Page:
Saturday, February 13, 2010

But Life Does Go On

So I didn't stay "Closed" for long.... Still just as stubborn, just as determined that I can cut corners, cheat on the rules, do it my way, etc..... Just because I am in the midst of a medical event or crisis, life does go on. And I want to be a part of it!

So, going back a bit. Bone Marrow Biopsy. John Paul decided that morning that he really wanted to come with us and see where I was going, what was going on there, who did what, etc. So I called and got permission for him to come. The rules for the Chemo Suite, where the bone marrow biopsy procedure room is, are that no children under the age of 12 are permitted. So long ago, I embellished this a bit to tell the boys that no children under 12 were allowed at the Oncology office. Seemed like a good idea to me. I really don't think they even need to see all the patients, in varying forms of despair and illness, in the waiting room. And the patients don't need my kids staring at them or making a ruckus, as boys tend to do.

The Chemo Suite is this mysterious place off the waiting room. The doors are always closed until someone comes out and ominously calls your name. It's not fun back there. You know you are in for it as you pass through the doorway. Blue suits galore. (In Sally Land and the cancer world, the blue suit means you are about to get drugs to almost kill you. Chemo+blue suit.)

So John Paul is allowed back with me as I settled in to my pre-procedure cancer suite treatment chair. (Being back in these chairs always turns up the anxiety a notch. I have already spent too much time in them. I did all my breast cancer chemo in them. I tanked out in September in one of them and left the Chemo Suite on a gurney for a joyful ambulance ride to the hospital. Well, that's another story.) Quickly I am surrounded by a couple of nurses and a couple of lab people. An IV needs to be started, so my arm is hot-packed to get a compliant vein. (I only have one arm to choose from as my other is off limits due to node removal with my mastectomy.) John Paul is rapidly overwhelmed. So when the head nurse says he can't stay (despite permission to do so), this is not a bad thing. He and Craig go off to the waiting room to wait for me to do my thing. Five minutes later John Paul announces he is ready to go back to school. Craig takes him.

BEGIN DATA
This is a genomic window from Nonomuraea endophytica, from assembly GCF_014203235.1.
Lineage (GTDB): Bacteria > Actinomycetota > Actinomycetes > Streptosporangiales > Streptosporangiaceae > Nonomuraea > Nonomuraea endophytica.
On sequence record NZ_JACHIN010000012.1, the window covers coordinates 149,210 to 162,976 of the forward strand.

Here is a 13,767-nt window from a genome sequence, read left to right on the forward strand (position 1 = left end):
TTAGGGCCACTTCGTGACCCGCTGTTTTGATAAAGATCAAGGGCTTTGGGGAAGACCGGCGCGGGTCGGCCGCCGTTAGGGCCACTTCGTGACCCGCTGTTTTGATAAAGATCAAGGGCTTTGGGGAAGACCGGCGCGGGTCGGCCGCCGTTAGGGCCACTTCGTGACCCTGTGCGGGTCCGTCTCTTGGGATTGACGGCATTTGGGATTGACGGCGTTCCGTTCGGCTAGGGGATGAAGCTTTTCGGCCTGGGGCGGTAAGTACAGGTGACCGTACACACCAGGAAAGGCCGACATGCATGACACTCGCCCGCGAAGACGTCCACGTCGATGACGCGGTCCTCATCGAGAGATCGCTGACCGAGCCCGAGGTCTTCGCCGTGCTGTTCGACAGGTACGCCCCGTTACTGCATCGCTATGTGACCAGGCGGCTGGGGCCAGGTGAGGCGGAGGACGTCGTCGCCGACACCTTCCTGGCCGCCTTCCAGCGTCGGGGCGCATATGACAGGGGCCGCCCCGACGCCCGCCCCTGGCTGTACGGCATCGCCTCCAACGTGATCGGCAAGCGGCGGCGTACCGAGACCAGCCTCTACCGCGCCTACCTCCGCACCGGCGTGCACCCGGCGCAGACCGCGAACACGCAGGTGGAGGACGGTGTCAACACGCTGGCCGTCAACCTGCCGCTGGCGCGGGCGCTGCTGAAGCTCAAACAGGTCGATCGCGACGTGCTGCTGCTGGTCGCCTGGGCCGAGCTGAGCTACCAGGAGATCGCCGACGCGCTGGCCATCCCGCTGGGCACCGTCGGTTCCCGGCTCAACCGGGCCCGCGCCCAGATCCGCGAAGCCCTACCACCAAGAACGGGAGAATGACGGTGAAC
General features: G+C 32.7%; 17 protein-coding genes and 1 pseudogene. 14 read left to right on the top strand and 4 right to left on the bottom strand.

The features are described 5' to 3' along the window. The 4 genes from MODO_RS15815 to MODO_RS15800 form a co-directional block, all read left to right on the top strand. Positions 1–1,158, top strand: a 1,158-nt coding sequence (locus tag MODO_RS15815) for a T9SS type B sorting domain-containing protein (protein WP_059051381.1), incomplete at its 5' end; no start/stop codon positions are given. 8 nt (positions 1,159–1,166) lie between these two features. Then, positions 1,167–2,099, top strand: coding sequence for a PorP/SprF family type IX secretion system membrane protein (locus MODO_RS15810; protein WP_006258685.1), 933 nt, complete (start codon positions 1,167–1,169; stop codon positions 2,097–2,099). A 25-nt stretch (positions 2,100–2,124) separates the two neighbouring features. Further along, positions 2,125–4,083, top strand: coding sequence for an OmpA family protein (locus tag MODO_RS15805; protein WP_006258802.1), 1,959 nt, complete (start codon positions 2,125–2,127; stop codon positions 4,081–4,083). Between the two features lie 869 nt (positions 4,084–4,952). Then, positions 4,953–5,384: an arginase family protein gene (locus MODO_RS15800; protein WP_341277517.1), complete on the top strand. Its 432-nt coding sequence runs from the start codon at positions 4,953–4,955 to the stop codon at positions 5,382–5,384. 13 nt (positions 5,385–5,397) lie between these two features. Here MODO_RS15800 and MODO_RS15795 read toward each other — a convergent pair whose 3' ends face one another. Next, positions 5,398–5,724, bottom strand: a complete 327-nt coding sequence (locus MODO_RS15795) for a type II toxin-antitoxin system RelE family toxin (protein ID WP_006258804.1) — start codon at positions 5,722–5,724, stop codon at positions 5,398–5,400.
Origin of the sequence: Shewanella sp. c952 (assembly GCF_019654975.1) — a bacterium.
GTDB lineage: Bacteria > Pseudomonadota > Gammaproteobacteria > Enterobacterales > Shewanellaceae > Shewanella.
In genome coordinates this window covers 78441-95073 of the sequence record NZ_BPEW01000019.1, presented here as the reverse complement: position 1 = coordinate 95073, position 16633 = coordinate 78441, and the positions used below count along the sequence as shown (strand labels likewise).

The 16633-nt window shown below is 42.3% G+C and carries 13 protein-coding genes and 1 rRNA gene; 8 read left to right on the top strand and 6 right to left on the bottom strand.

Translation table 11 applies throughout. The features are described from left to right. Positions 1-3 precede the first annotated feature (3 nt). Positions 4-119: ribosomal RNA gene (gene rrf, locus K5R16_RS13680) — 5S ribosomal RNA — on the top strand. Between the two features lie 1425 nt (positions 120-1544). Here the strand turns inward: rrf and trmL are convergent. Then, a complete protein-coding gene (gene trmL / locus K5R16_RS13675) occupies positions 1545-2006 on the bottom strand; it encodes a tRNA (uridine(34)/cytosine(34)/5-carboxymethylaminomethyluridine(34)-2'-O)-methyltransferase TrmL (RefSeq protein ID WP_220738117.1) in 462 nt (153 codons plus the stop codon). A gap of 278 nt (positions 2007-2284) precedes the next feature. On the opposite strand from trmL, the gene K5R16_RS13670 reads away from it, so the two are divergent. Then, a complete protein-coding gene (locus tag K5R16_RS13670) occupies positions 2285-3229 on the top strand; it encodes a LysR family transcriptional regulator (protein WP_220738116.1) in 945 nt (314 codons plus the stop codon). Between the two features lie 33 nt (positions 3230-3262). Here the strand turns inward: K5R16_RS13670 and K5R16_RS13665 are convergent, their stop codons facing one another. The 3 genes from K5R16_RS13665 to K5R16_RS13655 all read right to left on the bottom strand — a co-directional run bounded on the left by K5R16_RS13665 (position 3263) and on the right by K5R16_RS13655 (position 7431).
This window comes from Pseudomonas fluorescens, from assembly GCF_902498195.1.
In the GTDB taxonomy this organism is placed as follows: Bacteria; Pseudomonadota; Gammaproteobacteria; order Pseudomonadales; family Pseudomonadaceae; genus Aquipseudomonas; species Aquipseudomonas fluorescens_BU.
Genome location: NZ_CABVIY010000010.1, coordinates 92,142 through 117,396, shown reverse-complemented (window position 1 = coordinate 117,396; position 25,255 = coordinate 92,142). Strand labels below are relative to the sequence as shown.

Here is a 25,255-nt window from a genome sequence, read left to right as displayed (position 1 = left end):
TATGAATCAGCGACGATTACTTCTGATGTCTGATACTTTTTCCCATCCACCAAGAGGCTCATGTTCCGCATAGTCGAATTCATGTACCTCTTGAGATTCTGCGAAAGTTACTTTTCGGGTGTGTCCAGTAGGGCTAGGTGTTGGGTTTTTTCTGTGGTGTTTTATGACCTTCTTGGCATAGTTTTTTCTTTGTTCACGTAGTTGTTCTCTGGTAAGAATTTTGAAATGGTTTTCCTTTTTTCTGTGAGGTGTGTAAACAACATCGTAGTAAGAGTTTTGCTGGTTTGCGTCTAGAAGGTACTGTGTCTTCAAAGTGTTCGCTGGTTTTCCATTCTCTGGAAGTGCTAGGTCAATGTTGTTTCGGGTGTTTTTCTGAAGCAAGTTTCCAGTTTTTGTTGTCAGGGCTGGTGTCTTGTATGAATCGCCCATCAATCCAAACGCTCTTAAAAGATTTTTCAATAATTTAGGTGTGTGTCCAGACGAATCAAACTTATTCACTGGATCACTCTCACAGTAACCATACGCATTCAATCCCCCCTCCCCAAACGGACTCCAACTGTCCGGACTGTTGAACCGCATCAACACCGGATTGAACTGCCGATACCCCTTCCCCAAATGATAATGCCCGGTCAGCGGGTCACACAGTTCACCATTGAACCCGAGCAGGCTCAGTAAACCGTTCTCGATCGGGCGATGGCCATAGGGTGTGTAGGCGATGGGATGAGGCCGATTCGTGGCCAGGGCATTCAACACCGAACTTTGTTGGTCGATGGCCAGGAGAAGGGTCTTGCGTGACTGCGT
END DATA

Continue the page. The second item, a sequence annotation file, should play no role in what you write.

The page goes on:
I am proud of him to have the courage to go and to want to see what he needed to see. It seems part of his jouney that he needed to know, needed to see a little of where I am always going. But school is a far better place!

Anyways, so IV is in, then 20 plus vials of blood drawn. This is a part of the tests past the ying-yang that I am going through in preparation for my Seattle trip. They are testing EVERYTHING it seems. Then there is a monthly CMV test kit (CMV is a virus that I got from my donor. Don't panic: I am fine.) Then there is the quarterly Respiratory Study I agreed to participate in. Nasal swabs and throat swabs. I prefer to do this myself. Okay, now we are ready to prep for Biopsy.

Transfer into BMB Procedure room. Questions, answers, blood pressure cuff on ankle (can't use arms due to mastectomy), my repeating I would like enough drugs so it doesn't hurt and so I won't remember it. Heart monitor on. Nurse is ready. Lab techs in to open and prep collection kit. Petri dishes, slides, tubes. REALLY HUGE AND LONG NEEDLE prepped. Anxiety brewing.

Then we wait. I read a trash mag while laying on my stomach.

Doctor is ready. I get my drugs and BMB begins. My blood pressure is dropping so drugs stop. I beg for the drugs or for the doctor to stop. I get neither. Pride is gone and I am now crying from pain. I HATE BMB's!

They get their marrow. They get their chunk of bone. (This is all done on your hip bone in your lower back.) I am still crying and want to go home.

I am thanking God that John Paul is not here. Bad decision on my part.

I drink my obligatory juice. I eat my obligatory crackers. I pee. See ya.

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